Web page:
Pregnenolone is a compound produced from cholesterol that helps produce dehydroepiandrosterone (DHEA). The adrenal glands produce the hormone known as DHEA, a steroid hormone that has shown some promise in fighting the effects of aging. As the body ages, production of pregnenolone and DHEA dramatically decrease due to their close metabolic relationship. Some studies have shown that pregnenolone and DHEA can help improve memory and aid in cancer cell apoptosis, yet conclusive studies have yet to be conducted to prove these claims.
In response to pregnenolone production, which is produced through the body's stores of cholesterol, DHEA is produced to help aid in the production of the sex hormones. These hormones — testosterone and estrogen — also help differentiate between the sex characteristics. As the body grows older, pregnenolone and DHEA production decrease, leading to a decrease in both sex hormones and production of the major steroid hormones. Sometimes an individual will supplement with DHEA in liquid or capsule form, but it is unknown as to whether this can help increase the levels of pregnenolone and DHEA within the body.
Claims behind DHEA supplementation include better memory, physical endurance and aiding the fight against cancer cells by utilizing cell apoptosis, or programmed cell death. Different studies on these claims produce opposing results, hinting that DHEA supplementation might produce different results in different individuals. Some studies have also shown that DHEA can improve mood and fight depression, but this too has not been proven in subsequent trials. One study showed that DHEA can help prevent heart disease and improve cardiac function, yet this may also only be possible in individuals who positively respond to DHEA supplementation.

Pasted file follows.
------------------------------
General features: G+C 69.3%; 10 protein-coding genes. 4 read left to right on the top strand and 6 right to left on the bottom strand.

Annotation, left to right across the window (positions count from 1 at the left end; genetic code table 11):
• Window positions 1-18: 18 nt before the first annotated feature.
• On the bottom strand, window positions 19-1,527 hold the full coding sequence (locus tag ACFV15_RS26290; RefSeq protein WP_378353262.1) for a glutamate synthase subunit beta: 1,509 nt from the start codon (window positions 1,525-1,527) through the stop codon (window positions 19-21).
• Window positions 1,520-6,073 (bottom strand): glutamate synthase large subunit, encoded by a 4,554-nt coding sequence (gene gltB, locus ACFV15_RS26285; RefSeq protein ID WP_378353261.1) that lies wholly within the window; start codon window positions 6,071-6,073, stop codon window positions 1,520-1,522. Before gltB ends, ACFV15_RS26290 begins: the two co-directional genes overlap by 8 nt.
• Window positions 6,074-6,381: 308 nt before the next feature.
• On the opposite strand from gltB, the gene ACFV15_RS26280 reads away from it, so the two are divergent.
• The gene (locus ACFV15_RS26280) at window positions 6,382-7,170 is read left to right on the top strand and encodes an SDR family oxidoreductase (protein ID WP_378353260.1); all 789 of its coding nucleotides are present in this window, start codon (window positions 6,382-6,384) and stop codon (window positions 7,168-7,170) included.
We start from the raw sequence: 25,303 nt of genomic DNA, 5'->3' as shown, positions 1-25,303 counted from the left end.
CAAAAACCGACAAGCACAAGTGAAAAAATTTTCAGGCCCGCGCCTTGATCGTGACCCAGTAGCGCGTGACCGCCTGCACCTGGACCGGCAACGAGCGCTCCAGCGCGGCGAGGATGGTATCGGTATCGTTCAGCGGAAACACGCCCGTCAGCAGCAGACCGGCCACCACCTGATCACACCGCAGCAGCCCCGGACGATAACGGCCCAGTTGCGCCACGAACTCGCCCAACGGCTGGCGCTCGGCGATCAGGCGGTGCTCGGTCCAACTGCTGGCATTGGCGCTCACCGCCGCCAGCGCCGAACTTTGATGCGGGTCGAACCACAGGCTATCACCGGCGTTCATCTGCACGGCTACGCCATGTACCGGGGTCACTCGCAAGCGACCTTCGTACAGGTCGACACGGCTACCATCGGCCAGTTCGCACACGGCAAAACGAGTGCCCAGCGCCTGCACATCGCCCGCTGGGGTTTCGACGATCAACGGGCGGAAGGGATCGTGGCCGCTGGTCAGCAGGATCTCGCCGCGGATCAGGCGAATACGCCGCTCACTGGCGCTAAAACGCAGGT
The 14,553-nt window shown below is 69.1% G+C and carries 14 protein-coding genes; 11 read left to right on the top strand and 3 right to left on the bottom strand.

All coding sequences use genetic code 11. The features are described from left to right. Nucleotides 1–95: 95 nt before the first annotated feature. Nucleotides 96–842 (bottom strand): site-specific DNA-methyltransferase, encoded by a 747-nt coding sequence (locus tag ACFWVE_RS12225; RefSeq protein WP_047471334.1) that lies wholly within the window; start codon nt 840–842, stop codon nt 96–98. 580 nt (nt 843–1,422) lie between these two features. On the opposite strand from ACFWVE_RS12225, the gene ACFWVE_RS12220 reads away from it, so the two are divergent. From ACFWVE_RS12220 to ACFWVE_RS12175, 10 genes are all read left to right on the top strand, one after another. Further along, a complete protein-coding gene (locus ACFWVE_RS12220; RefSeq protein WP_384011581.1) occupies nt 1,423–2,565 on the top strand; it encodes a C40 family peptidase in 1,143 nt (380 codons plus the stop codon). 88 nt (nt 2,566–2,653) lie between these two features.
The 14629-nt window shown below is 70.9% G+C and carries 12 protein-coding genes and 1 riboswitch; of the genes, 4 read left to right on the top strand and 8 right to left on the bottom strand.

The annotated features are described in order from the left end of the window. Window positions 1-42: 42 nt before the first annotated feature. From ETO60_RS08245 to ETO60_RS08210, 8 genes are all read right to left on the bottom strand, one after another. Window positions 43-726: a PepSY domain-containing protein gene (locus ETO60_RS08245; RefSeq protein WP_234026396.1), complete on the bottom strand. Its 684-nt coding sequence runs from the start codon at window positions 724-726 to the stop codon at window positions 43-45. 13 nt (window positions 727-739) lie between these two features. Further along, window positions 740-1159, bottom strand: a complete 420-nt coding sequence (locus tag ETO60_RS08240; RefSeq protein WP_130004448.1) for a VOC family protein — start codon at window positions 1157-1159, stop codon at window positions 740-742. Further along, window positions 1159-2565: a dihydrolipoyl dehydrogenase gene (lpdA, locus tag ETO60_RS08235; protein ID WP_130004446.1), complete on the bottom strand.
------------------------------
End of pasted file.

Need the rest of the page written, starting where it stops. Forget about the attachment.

Supplementing with pregnonolone may also provide some benefits to the body by helping it produce more sex hormones when estrogen and testosterone begin to decrease. Pregnonolone supplementation will also help the body produce more DHEA, thus disregarding the need to supplement with each one unless absorbability is an issue. There are not many long-term or large-scale studies that show the benefits or risks of supplementing with pregnonolone, so seeking the advice of a medical physician is strongly advised. Testing levels of testosterone, if a man, or estrogen, if a female, may also be a good marker for helping an individual determine if he or she needs supplementation.